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At worse, Mr. Robinson may seem like a slight rip-off of the Steve Harvey Show from the 90s. However, at best, it is simply a show similar to the Steve Harvey Show, but with a different spin on a musician turned music teacher.
Characters & Story
Craig Robinson (Craig Robinson) is a musician who, to win over the girl who he stood up at prom, Victoria (Meagan Good), decides to substitute at the school she works at. But what begins as just a means to work his way back into her life turns into a legit job offer. One which offers him the chance to work at his alma matter, interact with a group of eccentric students, being around his high school ex, and have a steady paycheck. Though with the administration, Principal Taylor (Peri Gilpin), watching him, it seems as much as he wants to have fun with the kids, and Victoria, he will be fully expected to uphold the expectations of a teacher as well.
Recognizing I haven’t watched The Steve Harvey Show in years, I must admit that making comparisons between this and that show is strictly based on nostalgia. However, like with the former, you get comical songs, an interesting class of students, and of course a good amount of jokes which keep you smiling or giggling throughout. Being more specific, though, Robinson makes for an excellent lead and presents himself as the type of teacher you wished you had in high school. If only because he has crafted the type of character which is funny, capable of tough love, and yet is trying to balance the need for a job and his aspirations for a career.
When it comes to critiques, most of what I have to say is borderline stuff. Part of the issues deal with some characters being a bit over the top or ridiculous, but also the fact there is a bit more cursing and innuendo than what I’m used to. Both of which are what makes Mr. Robinson unique, but could turn many people off. For example, Principal Taylor talking to Mr. Robinson and sounding like she has a thing for Black men was very awkward; as is the character Quan Phook (Ethan Josh Lee), who gets nicknamed phone book, and who presents perhaps one of the oddest, and possibly forced, characters I have ever seen; and then there are the two awkward white guys, Supervisor Dalton (Tim Bagley) and Jimmy Hooper (Benjamin Koldyke), who so much want to be down with Craig, that they can teeter from being sad to funny in an instant.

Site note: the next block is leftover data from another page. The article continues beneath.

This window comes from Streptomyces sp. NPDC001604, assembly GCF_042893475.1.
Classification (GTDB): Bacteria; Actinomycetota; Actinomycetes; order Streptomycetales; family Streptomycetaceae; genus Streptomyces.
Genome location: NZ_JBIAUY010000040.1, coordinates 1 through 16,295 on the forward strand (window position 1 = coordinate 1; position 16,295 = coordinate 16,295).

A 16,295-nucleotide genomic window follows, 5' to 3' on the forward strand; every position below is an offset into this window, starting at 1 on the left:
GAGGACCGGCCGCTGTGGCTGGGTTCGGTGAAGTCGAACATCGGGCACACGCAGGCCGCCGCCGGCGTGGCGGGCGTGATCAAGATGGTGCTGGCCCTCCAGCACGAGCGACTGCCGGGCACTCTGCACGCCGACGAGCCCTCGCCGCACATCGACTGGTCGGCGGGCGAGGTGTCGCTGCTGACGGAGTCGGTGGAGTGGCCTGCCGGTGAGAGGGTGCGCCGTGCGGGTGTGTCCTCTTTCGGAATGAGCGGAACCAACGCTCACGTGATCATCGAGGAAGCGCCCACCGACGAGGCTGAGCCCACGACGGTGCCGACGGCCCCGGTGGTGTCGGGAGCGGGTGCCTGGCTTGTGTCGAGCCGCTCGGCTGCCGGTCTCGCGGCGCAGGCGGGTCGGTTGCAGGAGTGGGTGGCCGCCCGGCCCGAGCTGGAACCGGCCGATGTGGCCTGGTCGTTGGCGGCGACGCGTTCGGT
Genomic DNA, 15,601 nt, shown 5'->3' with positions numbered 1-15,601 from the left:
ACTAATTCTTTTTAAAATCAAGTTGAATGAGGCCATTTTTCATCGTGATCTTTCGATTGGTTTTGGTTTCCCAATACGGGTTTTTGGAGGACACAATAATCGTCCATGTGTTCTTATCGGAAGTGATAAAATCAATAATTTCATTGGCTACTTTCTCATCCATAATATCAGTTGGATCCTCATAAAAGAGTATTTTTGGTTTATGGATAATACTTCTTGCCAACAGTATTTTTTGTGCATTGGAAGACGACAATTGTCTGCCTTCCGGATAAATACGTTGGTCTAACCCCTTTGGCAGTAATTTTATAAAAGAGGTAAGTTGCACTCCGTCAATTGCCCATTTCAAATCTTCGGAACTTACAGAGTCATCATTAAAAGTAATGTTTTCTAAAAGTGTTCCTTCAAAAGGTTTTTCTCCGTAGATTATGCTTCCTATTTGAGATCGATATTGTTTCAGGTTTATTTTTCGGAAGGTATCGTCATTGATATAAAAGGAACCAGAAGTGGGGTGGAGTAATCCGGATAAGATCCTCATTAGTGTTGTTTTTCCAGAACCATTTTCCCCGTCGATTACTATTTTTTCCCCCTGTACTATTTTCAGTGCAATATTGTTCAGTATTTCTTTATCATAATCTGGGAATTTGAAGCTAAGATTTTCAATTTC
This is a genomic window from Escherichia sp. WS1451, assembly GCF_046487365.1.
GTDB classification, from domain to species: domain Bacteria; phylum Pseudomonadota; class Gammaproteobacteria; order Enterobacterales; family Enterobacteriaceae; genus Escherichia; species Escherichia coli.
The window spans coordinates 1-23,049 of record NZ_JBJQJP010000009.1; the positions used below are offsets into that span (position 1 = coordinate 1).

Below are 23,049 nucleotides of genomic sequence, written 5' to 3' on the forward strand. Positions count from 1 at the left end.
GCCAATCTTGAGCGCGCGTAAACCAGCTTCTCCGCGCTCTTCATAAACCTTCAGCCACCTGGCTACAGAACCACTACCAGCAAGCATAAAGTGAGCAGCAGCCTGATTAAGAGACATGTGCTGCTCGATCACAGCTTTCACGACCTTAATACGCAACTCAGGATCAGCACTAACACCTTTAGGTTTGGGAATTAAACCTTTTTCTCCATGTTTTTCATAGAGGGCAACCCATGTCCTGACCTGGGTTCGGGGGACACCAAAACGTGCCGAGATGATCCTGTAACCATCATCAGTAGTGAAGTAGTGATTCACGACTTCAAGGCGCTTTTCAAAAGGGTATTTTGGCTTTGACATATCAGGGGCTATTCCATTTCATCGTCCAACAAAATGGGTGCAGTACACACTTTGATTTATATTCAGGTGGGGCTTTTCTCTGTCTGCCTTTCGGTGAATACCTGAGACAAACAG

Overall: Stick Around
I’ll definitely watch this show, because moments like Mr. Robinson teaching the kids their vocal chords are an instrument, and them doing the beat to Iggy Azealia’s “Fancy” was cool, but I probably won’t cover this week in and week out as an Overview/ Review. If only because I feel like this is the type of show that would end up becoming aggravating to watch if you really sat down and analyzed it. For between the weird white people; the way the Asian student is portrayed as bizarre; and then the Asian teacher, Mr. Samir (Asif Ali), is your stereotypical nerd who is bad with women; I just feel repeated scrutiny would take away from the laughter and make this eventually seem like a terrible show.